Lillian Nave  22:44

Yeah. Okay, that makes me feel also a lot better. Like, because this is so exciting. But I’m like, Wow, this seems like a really heavy lift. But it sounds like with all the work that you guys at Northwestern have done, and creating the structure, and with the opportunity to maybe even share that with us, that’s going to make it a lot easier for other universities to implement that. So okay, so let me ask a little bit more about your philosophy in doing the UDL practicum. And, and also, you’ve mentioned some of this, but how did you model universal design for learning while you were presenting about Universal Design for Learning?

Jim Stachowiak  23:25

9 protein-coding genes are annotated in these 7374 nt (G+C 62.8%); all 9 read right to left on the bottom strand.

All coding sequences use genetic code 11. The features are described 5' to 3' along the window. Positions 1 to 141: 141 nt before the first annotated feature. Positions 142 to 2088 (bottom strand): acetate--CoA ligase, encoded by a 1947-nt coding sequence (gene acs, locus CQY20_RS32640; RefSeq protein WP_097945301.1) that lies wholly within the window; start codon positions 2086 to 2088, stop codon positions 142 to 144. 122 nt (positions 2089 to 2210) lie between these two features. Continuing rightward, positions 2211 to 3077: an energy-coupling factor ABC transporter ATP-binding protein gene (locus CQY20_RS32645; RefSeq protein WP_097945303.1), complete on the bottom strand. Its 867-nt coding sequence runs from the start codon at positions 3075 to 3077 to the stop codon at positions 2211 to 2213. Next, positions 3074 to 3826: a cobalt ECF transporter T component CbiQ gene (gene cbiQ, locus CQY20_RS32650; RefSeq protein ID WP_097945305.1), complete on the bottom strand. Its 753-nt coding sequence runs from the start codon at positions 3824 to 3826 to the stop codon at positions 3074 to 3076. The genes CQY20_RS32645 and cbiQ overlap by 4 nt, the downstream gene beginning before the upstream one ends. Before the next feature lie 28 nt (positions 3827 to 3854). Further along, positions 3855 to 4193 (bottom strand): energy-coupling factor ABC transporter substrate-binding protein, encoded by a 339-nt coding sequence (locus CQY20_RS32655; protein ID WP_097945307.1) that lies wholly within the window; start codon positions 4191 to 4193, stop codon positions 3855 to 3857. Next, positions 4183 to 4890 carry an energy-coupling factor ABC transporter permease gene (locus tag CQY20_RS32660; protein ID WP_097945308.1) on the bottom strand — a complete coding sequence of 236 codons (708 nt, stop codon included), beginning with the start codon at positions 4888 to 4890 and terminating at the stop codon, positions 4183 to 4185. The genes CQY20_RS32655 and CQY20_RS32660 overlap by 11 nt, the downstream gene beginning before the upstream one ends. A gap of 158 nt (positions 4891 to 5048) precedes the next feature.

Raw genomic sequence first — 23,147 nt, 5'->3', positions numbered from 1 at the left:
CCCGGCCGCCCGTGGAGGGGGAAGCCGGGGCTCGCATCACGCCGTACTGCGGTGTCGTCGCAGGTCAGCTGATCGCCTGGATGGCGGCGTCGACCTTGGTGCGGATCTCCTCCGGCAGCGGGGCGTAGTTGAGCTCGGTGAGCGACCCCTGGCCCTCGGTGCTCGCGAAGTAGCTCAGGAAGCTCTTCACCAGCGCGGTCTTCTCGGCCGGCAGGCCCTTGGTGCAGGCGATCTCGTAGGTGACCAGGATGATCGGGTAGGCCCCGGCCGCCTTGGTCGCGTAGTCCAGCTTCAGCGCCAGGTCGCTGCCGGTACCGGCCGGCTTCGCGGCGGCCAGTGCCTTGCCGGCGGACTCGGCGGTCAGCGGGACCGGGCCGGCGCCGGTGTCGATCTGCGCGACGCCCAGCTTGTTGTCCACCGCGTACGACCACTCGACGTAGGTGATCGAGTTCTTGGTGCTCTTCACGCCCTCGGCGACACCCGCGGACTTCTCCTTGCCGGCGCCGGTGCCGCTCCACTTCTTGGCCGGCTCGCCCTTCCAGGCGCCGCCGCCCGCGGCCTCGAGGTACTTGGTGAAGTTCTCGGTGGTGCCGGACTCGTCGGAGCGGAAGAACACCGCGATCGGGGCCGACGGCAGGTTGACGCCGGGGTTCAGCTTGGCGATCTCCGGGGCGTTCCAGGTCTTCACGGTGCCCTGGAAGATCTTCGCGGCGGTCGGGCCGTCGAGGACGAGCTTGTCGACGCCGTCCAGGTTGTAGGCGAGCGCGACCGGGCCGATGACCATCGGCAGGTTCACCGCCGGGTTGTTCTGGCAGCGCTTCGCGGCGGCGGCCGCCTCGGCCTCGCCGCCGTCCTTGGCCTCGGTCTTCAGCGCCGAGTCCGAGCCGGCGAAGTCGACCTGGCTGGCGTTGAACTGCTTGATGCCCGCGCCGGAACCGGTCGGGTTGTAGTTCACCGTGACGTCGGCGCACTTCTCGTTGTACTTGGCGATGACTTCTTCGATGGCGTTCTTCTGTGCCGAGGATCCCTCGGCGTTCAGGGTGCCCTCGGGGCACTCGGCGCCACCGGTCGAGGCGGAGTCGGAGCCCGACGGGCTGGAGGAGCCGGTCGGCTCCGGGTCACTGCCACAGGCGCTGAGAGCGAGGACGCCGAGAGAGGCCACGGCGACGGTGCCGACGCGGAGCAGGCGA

Sure, sure. We had really five key things that we were thinking about doing when we were when we got our content group together and said, you know, what is it that we’re going to do to be successful here. The first thing is we want to discuss UDL as a response to the impact of the events from 2020, to the present, and how that created a need to be more flexible for everyone, and how that raise all kinds of barriers that we wanted people to think about ahead of time, instead of having to address everything one by one, when when students came up and struggled with that. We wanted to make sure that we were modeling this and I’ll get into a little more how we did that in a minute. We want to make sure we were modeling it. So people saw how you would implement UDL in a class and experience that while while we were taking this practicum the really I think the biggest thing is we were locked in on giving practical solutions to people. And we can talk about theory and whatnot all day. If people are coming to this practicum they want something they can take away and do. And so that was we were laser focused on how are we going to give people practical applications here. And I think right in one of our first content community committee meetings, one of the one of the members said, the way we should approach this is something that you can do now, right when you walk out of this session, and then something you can think about to add later. And so that was that was the approach we took was a short term goal, a long term goal coming out of these things? And then the other two pieces that we’ve looked at we really, we’ve based a lot of what we did out of Tom Tobin and Kristen Behling’s book Reach Everyone, Teach Everyone, because we found that to be probably one of the more practical books on UDL that’s out there. And so we took the the idea of finding those pinch points, starting small, because that’s where people get overwhelmed a lot, right is where do I start doing this? How do I do this over a whole class. So we focused on starting small, finding where those pinch points in your class were and addressing it with UDL there. And using plus one thinking, add one option, do one more thing iteratively improve what you’re doing here, and move forward. So that was our real philosophy on this was to to be practical, and to give these these examples that folks could implement now at around those areas that are that were difficult for them. The way we modeled stuff. You know, I talked about kind of the structure itself, modeling UDL. But the way we modeled multiple means of representation was you know, every session was recorded and had had transcripts with it so that if you couldn’t make it, you can, you could watch that you could follow up whenever you needed to do that. We created a Canvas site that gave that goes through every single week, as a module and has every core sessions got information on there, but within the resources that we provided there, we offered books, we offered websites, we offer videos, we offer podcasts, there’s a lot of Think UDL podcasts in there that we that we utilize. And we tried to tell we curated those and tied them together so that we were very explicit with folks, you don’t have to use every one of these resources. But there’s a way that you can choose how you want to navigate these ideas. There’s different resources that you could go through. So if you wanted to watch all videos, you could get the gist of all the information we’re talking about, just by watching these videos, if you wanted to read this, you could go through the websites that we offer there, if you want to listen to podcasts you could get, it’s not the exact same, but it’s basically the same general information. And then we we have a site license at Texthelp tools. So we made those available to everyone as well, if they wanted to, you know, listen to those tools. We did provide short videos that went a little more in depth on topics for engagement or for representation for engagement, you know, we talked about offering different types of ways that you can engage with the practicum, we offered those optional sessions for people that wanted to go a little bit deeper. Within sessions, we offered different types of ways to engage folks, we had the you know, you talk for a little bit, and then you do a breakout session, we did case studies within there, we had synchronous and asynchronous ways for folks interact. And then from multiple means of expression, you know, anything that any work that was done, we specifically said, you know, you could do this on a paper, you could record this, if you wanted to, there’s you could try different ways to, to submit your, your, your pre work that you had to do. Within sessions, there was multiple ways for folks to interact, you know, you could ask questions, you could use the chat, live, there was, and we every time we did one of these things, or anytime one of these things came up, we pointed this out as a way of showing that we were modeling multiple means of whatever that happened to be in those areas.